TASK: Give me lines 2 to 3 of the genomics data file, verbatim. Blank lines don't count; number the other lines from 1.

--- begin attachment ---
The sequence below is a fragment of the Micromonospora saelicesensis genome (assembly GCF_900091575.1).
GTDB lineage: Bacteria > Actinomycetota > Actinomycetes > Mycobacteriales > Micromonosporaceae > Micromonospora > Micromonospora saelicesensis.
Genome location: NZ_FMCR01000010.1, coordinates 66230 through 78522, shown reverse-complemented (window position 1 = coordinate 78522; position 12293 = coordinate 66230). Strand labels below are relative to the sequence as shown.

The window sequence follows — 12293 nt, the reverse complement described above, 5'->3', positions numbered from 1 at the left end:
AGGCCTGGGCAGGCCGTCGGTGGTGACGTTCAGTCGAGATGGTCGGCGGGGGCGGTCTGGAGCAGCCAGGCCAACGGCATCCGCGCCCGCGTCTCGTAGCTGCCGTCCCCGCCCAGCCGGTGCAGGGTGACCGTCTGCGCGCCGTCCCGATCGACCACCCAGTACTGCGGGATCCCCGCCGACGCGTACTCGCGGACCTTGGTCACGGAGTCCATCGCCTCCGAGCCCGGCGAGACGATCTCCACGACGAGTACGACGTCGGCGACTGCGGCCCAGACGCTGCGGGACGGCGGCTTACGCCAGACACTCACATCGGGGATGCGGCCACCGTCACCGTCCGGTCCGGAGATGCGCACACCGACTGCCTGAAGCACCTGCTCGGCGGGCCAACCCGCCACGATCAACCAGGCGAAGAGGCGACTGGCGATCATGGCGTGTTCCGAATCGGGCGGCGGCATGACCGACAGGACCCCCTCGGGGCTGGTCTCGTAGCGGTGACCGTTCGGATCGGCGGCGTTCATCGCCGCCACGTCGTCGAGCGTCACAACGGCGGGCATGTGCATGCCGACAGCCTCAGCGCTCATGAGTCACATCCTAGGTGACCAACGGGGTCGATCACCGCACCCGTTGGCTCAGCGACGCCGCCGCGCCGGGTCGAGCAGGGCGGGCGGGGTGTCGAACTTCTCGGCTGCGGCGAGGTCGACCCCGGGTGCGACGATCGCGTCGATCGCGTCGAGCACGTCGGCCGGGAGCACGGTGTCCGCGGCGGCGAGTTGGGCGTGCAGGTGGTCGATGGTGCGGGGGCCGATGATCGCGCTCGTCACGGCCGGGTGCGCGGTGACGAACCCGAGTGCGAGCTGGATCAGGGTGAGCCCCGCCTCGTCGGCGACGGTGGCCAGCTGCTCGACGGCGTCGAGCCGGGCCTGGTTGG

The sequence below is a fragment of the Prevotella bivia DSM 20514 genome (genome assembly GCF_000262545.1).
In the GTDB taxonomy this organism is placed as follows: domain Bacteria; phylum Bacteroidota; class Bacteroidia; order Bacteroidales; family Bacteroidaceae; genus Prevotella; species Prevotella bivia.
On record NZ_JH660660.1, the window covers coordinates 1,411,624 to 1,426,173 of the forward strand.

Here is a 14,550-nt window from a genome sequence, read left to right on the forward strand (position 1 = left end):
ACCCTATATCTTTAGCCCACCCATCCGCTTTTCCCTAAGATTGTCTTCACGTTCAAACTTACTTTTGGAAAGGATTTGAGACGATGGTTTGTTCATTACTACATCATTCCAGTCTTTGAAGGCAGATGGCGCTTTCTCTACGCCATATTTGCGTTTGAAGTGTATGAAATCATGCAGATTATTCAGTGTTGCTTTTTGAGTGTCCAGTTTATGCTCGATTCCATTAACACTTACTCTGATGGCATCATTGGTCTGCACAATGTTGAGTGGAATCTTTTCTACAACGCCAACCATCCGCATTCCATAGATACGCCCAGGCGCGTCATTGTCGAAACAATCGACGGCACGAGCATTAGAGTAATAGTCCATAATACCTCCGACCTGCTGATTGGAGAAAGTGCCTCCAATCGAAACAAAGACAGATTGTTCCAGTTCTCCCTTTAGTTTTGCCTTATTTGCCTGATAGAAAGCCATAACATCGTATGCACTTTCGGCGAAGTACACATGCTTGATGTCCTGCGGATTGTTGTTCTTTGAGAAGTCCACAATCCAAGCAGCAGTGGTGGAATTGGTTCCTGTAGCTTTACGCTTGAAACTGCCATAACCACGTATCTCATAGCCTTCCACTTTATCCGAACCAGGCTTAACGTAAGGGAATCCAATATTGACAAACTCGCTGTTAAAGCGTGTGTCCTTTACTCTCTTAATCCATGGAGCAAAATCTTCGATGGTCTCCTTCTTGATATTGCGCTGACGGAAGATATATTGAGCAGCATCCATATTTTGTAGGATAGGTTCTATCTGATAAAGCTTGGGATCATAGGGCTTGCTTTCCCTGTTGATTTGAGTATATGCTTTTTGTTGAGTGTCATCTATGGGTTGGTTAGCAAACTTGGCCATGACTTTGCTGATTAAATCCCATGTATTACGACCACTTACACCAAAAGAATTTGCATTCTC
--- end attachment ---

GTDB lineage: Bacteria > Actinomycetota > Actinomycetes > Mycobacteriales > Micromonosporaceae > Micromonospora > Micromonospora saelicesensis.
Genome location: NZ_FMCR01000010.1, coordinates 66230 through 78522, shown reverse-complemented (window position 1 = coordinate 78522; position 12293 = coordinate 66230). Strand labels below are relative to the sequence as shown.